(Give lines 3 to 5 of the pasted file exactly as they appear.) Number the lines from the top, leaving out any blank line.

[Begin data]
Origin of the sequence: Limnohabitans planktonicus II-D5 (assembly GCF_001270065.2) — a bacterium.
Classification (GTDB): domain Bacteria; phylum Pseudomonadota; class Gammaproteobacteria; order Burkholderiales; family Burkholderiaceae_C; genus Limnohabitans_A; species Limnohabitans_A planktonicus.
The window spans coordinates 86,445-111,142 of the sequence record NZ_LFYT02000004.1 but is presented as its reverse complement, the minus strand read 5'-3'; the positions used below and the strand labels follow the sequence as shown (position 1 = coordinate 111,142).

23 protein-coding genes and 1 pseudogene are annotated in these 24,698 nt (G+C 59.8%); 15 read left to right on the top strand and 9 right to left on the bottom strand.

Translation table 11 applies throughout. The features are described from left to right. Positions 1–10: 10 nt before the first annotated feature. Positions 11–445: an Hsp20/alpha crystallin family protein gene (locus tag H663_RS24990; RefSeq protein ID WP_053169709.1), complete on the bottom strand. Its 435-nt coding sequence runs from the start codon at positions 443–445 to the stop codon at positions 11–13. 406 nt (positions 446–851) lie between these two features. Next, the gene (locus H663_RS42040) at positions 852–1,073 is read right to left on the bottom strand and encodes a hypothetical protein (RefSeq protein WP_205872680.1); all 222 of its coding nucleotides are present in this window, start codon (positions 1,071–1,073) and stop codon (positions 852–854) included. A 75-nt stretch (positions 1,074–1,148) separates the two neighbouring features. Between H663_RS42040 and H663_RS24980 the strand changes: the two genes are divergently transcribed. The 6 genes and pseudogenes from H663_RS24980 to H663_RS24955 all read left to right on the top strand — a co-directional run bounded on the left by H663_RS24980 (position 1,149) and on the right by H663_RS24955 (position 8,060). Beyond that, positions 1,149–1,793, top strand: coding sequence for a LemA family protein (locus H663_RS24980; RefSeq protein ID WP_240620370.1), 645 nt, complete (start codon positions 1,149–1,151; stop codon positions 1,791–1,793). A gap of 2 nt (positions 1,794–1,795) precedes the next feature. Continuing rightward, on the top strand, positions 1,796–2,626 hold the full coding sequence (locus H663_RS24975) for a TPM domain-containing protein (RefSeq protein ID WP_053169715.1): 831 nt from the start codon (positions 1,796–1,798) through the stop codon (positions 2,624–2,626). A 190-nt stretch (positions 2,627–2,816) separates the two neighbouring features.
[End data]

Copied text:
The window spans coordinates 86,445-111,142 of the sequence record NZ_LFYT02000004.1 but is presented as its reverse complement, the minus strand read 5'-3'; the positions used below and the strand labels follow the sequence as shown (position 1 = coordinate 111,142).

23 protein-coding genes and 1 pseudogene are annotated in these 24,698 nt (G+C 59.8%); 15 read left to right on the top strand and 9 right to left on the bottom strand.

Translation table 11 applies throughout. The features are described from left to right. Positions 1–10: 10 nt before the first annotated feature. Positions 11–445: an Hsp20/alpha crystallin family protein gene (locus tag H663_RS24990; RefSeq protein ID WP_053169709.1), complete on the bottom strand. Its 435-nt coding sequence runs from the start codon at positions 443–445 to the stop codon at positions 11–13. 406 nt (positions 446–851) lie between these two features. Next, the gene (locus H663_RS42040) at positions 852–1,073 is read right to left on the bottom strand and encodes a hypothetical protein (RefSeq protein WP_205872680.1); all 222 of its coding nucleotides are present in this window, start codon (positions 1,071–1,073) and stop codon (positions 852–854) included. A 75-nt stretch (positions 1,074–1,148) separates the two neighbouring features. Between H663_RS42040 and H663_RS24980 the strand changes: the two genes are divergently transcribed. The 6 genes and pseudogenes from H663_RS24980 to H663_RS24955 all read left to right on the top strand — a co-directional run bounded on the left by H663_RS24980 (position 1,149) and on the right by H663_RS24955 (position 8,060). Beyond that, positions 1,149–1,793, top strand: coding sequence for a LemA family protein (locus H663_RS24980; RefSeq protein ID WP_240620370.1), 645 nt, complete (start codon positions 1,149–1,151; stop codon positions 1,791–1,793). A gap of 2 nt (positions 1,794–1,795) precedes the next feature. Continuing rightward, on the top strand, positions 1,796–2,626 hold the full coding sequence (locus H663_RS24975) for a TPM domain-containing protein (RefSeq protein ID WP_053169715.1): 831 nt from the start codon (positions 1,796–1,798) through the stop codon (positions 2,624–2,626). A 190-nt stretch (positions 2,627–2,816) separates the two neighbouring features.